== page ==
I think everyone understands this, so let’s discuss these matters today.
Vladimir Putin: I want to thank everybody. We have extended this programme, as agreed, through 2030. It is necessary, as was mentioned earlier today and as is also specified in the documents that were drafted in advance, to consider some issues in the context of how the situation in agriculture is evolving around the world and in our country. We have to address as many issues as other countries do, probably more, because we have let some things go unheeded.
Of course, we need to take measures to provide more incentives that will encourage the use of what we have developed inside the country. It is quite obvious that this requires proper information support and funding, as well as amendments to relevant regulatory acts to make this extension of the programme through 2030 effective and focused on the main lines of development. We need to allocate the required funding. It is provided for in the programme, so this should never be overlooked when drafting a budget. This applies to a huge range of activities. We need to make a list of key crops and determine the level of self-sufficiency in Russian selection seeds in each case; and to make a list of the main agricultural breeds and evaluate the level of self-sufficiency in livestock breeding. We need to analyse and identify the necessary popular interdisciplinary areas of research of which I talked in my opening remarks.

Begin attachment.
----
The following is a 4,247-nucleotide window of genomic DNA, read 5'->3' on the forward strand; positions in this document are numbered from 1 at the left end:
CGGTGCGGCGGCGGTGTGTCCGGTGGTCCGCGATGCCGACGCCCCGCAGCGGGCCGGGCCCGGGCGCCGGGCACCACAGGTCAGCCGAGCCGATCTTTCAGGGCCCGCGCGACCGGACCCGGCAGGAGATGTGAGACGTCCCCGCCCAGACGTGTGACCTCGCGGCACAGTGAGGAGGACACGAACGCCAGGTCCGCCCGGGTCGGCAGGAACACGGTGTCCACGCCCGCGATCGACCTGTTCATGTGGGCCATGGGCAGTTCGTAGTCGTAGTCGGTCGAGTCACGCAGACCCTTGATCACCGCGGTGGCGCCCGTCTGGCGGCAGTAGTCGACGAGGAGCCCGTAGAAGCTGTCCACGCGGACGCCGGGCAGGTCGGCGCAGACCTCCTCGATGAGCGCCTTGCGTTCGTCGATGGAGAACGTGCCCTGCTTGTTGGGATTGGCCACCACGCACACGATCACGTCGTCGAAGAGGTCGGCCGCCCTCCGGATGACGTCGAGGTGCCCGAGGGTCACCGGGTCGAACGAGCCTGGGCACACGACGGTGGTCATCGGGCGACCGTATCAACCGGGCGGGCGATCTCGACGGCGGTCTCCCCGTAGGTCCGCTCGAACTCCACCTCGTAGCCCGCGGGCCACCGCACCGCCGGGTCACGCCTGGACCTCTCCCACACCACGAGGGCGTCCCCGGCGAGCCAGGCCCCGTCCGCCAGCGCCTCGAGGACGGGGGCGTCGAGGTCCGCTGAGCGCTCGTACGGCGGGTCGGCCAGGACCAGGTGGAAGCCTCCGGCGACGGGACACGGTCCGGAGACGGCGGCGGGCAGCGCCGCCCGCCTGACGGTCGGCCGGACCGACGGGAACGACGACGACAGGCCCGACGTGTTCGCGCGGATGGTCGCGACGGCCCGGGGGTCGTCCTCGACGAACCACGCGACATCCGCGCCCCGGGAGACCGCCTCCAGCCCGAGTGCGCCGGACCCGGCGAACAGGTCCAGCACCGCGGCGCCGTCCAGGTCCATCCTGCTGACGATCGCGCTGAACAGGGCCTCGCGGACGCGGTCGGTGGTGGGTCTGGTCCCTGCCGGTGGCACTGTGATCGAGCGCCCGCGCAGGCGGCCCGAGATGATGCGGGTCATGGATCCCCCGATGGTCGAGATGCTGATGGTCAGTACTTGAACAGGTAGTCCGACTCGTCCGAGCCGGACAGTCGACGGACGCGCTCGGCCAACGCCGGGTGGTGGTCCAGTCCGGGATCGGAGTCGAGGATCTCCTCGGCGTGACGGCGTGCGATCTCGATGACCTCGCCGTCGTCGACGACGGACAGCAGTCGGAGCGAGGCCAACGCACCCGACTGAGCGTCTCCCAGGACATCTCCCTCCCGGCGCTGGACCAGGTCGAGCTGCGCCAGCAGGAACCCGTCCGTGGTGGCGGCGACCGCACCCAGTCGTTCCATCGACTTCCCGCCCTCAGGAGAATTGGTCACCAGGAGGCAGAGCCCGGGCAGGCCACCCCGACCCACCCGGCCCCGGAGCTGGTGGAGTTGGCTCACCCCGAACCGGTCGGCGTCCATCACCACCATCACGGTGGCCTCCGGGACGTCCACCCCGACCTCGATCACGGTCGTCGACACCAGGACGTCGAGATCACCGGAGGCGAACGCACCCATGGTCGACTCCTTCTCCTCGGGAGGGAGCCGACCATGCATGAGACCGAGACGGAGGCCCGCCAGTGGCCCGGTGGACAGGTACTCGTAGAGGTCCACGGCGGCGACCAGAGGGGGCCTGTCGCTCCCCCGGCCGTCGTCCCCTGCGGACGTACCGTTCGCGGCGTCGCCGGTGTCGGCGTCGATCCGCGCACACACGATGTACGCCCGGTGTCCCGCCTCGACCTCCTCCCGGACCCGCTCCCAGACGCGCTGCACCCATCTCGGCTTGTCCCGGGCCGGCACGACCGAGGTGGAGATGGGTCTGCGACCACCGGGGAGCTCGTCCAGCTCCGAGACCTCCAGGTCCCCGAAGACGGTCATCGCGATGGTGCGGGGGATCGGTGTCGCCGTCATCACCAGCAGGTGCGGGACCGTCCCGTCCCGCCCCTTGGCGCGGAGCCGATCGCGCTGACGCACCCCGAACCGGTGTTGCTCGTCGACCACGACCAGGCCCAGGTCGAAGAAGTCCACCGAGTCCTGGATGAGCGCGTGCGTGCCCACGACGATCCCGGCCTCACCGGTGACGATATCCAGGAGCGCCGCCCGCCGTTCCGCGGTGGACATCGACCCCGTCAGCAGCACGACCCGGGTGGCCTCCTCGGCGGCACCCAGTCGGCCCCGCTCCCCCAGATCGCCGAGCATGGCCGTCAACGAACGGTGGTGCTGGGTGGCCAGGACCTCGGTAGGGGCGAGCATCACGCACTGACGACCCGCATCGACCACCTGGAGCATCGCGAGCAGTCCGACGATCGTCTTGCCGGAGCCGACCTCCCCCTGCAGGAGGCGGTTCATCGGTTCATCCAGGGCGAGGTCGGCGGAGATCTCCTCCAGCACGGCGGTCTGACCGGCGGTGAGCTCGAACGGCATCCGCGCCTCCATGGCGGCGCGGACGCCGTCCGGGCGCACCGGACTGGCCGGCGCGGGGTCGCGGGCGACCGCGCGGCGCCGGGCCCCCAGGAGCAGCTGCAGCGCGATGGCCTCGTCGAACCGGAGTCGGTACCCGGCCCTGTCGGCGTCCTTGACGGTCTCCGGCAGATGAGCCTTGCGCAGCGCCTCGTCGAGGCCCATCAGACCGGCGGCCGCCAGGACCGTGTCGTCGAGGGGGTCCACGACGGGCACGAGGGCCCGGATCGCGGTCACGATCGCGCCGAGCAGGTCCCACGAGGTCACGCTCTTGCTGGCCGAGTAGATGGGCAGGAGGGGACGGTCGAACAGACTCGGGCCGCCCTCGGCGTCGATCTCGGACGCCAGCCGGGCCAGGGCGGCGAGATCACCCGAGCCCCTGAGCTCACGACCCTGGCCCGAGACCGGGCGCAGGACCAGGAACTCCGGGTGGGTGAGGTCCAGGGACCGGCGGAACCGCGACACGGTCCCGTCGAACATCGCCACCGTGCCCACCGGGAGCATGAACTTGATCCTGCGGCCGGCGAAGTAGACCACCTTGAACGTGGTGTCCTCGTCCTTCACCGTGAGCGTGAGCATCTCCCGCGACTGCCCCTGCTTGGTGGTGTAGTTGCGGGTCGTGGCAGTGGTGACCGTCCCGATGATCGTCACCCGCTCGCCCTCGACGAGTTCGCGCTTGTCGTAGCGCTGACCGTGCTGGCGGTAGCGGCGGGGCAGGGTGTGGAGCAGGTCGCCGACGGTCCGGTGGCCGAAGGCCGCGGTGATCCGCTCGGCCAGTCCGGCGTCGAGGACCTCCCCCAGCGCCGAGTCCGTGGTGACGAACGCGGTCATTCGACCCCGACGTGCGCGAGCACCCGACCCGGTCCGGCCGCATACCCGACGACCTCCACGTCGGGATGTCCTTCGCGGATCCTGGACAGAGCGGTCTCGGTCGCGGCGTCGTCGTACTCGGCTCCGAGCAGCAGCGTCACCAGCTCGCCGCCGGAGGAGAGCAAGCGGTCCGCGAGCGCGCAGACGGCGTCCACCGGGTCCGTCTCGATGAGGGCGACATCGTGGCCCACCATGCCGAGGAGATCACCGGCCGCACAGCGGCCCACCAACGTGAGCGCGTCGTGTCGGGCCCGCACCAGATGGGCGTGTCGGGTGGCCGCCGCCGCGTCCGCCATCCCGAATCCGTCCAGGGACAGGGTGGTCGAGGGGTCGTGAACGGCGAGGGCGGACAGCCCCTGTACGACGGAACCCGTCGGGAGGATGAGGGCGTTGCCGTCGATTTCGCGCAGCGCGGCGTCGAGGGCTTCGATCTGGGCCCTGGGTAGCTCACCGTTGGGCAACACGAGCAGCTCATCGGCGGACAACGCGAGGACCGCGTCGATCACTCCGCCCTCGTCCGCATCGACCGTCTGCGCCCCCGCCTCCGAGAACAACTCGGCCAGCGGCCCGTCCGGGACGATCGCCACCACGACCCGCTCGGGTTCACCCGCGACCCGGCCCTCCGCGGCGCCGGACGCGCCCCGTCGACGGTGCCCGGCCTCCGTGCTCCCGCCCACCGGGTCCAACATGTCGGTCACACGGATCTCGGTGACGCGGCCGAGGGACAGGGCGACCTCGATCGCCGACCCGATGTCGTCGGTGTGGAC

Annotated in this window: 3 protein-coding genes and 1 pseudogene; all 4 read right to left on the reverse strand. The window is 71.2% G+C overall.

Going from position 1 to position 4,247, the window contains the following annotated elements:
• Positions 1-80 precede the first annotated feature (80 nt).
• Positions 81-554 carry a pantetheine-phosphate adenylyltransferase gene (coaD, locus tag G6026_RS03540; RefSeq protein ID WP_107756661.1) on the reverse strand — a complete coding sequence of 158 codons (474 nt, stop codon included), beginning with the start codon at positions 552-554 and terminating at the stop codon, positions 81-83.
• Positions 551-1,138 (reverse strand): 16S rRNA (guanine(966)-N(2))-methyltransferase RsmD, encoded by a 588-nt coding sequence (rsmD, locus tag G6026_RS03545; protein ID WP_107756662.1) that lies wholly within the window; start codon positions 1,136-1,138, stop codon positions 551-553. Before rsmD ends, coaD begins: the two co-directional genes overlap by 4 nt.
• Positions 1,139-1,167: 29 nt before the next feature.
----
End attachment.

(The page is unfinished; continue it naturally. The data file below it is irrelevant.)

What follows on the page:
The importance of all this is evident to all the participants in today’s meeting. Of course, a package of measures needs to be drawn up to facilitate cooperation between agricultural businesses of different sizes; in this case, I would not give preference to our large farms over smaller ones. Farmers should be consulted with on the different lines of their businesses to find out what they need. Regarding personnel training, it is important to listen to our leading research and educational institutions and introduce appropriate changes to supply the sector with top-notch specialists up to world standards.
Our agricultural sector has shown that to continue growing it requires attention like this from the government.
I want to wish every success to all those present today and ask that the required list of instructions be prepared.
Thank you very much. All the best to you.